Romania is only playing the Hopman Cup for the third time. The first was 1997 when Irina Spirlea and Adrian Voinea teamed to win a Tie over Germany, but lose to Switzerland and South Africa. Spirlea returned in 1998 with Dinu Pescariu but lost the playoff to the Slovak Republic’s Karina Habsudova and Karol Kucera.


Monday’s match could put Wozniacki on track to the final.

_woz 22On Saturday night at the 2009 US Open in Flushing, New York, Caroline took on doubles partner Sorana Cirstea for their third round match played on Louis Armstrong Stadium. After recently falling to Cirstea in Los Angeles, Caroline was look to avenge her loss and did so by dismissing Cirstea in straight sets 6-3, 6-3.

Up next, Caroline will take on #6 seed Svetlana Kuznetsova in the Round of 16 and will play on Labor Day (Monday, September 7th). Caroline and Cirstea will also be back in the doubles action on Sunday when they take on #4 seeds Venus and Serena Williams to play for a spot in the quarterfinals.

Her match with Kuznetsova could determine the winner of the top half of the draw, and a place in the final. The bottom half of the draw has both Williams sisters, Clijsters and Pennetta, although either Venus of Kim Clijsters will be gone today.


Stosur moves into tomorrow’s final.

samantha sSamantha Stosur was much too strong for Sorano Cirstea in their semi final match today. She crushed her young opponent 6-3, 6-2 with a mixture of great serving, precision forehands and her court ability to read her opponents mind. Stosur’s doubles experience is evident everytime she plays, and she’s rarely caught out of position. She has by far the best half-volley game of any player on tour either man or woman. She is through to the final and looking to win her first singles WTA title. She will tough to beat for either Maria Sharapova or Flavia Pennetta.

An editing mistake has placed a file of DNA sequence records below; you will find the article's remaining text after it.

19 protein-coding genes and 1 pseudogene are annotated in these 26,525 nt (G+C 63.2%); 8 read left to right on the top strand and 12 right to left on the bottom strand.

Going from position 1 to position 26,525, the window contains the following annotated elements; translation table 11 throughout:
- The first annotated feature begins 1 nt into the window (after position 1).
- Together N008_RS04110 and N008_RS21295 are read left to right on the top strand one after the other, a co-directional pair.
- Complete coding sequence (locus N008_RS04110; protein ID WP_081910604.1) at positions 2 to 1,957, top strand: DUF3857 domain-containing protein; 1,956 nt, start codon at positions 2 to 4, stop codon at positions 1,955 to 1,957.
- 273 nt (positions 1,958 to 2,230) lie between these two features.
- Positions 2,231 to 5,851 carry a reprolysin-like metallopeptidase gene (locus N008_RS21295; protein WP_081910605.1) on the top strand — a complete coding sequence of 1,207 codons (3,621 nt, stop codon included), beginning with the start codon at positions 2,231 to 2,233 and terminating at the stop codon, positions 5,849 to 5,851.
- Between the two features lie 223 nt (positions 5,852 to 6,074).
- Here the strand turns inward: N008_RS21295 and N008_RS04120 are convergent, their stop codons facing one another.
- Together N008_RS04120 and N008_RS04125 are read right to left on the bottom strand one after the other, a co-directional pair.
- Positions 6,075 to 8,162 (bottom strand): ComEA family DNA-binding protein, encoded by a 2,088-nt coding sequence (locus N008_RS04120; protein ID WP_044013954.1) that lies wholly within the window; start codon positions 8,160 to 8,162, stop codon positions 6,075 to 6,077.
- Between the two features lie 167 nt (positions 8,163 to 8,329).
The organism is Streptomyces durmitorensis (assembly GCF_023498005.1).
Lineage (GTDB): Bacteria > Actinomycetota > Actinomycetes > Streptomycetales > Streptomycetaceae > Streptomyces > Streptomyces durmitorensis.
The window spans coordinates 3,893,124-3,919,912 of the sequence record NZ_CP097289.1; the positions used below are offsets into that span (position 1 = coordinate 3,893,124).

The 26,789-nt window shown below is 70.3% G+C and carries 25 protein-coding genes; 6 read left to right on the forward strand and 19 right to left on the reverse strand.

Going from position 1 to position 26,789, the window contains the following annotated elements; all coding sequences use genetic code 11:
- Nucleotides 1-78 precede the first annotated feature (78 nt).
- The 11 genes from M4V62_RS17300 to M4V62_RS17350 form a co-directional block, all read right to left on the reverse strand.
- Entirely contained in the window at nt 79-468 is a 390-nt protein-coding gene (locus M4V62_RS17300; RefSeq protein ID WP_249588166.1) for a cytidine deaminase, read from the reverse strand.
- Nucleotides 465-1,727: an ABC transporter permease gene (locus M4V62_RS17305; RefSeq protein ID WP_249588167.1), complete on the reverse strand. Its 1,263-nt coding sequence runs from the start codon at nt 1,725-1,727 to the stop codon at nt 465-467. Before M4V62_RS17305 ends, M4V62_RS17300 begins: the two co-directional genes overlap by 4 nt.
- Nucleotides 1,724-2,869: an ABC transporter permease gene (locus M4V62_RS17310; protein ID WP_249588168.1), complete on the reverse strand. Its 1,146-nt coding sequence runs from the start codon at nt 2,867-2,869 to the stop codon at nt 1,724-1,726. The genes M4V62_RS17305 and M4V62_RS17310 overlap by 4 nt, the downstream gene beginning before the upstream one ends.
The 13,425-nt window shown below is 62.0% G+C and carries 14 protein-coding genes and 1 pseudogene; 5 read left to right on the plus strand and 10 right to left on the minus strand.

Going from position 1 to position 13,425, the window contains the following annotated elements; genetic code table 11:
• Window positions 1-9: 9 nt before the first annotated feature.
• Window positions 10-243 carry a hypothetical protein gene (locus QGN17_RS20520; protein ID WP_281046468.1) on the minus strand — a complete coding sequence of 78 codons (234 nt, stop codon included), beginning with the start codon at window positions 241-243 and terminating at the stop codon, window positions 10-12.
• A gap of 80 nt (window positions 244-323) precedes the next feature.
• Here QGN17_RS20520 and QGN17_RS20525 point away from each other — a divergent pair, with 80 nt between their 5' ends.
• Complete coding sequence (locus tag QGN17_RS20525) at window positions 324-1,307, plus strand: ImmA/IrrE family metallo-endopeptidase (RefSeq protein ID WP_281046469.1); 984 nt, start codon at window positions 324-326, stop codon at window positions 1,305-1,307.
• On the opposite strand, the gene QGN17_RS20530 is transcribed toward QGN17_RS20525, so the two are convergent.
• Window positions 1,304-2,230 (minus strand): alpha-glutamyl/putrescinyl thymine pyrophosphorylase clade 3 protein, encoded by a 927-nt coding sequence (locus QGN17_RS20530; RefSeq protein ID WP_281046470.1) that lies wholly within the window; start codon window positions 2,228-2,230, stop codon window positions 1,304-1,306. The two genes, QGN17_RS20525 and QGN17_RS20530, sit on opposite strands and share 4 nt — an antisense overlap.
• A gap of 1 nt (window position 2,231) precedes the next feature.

Sorano Cirstea one of today’s semi finalists.


The Gaz de France Budapest Grand Prix will hold very special memories for 17-year-old Sorana Cirstea for years to come. The Romanian enjoyed a magical run in the Hungarian capital, reaching the final, where she fought bravely before falling to No.6 seed Gisela Dulko in three tough sets. The feat is all the more impressive considering the tournament was only her third Sony Ericsson WTA Tour event.

Where is your hometown and where do you live now?

SC: I was born in Bucharest, but now I live somewhere called Targoziste, which is about 70 kilometres from the capital. Now I train here and I guess this is the place I call home for now.

Tell us a little bit about your family?

SC: I have a really close knit family and they have always given me so much support. My mum and dad have always followed tennis and they encouraged me to start playing the sport when I was young. They’re the reason I started to play tennis and I guess they are the ones I should thank for getting me into it. They have always supported me, whether I won or lost and have always been there for me. I think it’s great to have support like that and I think I’m really lucky to have such a supportive family.

How is tennis doing in Romania?

SC: I don’t think it is as popular as football, but we have some great history in the sport and I think it’s growing in popularity. I hope more kids will start to play and tennis can really grow.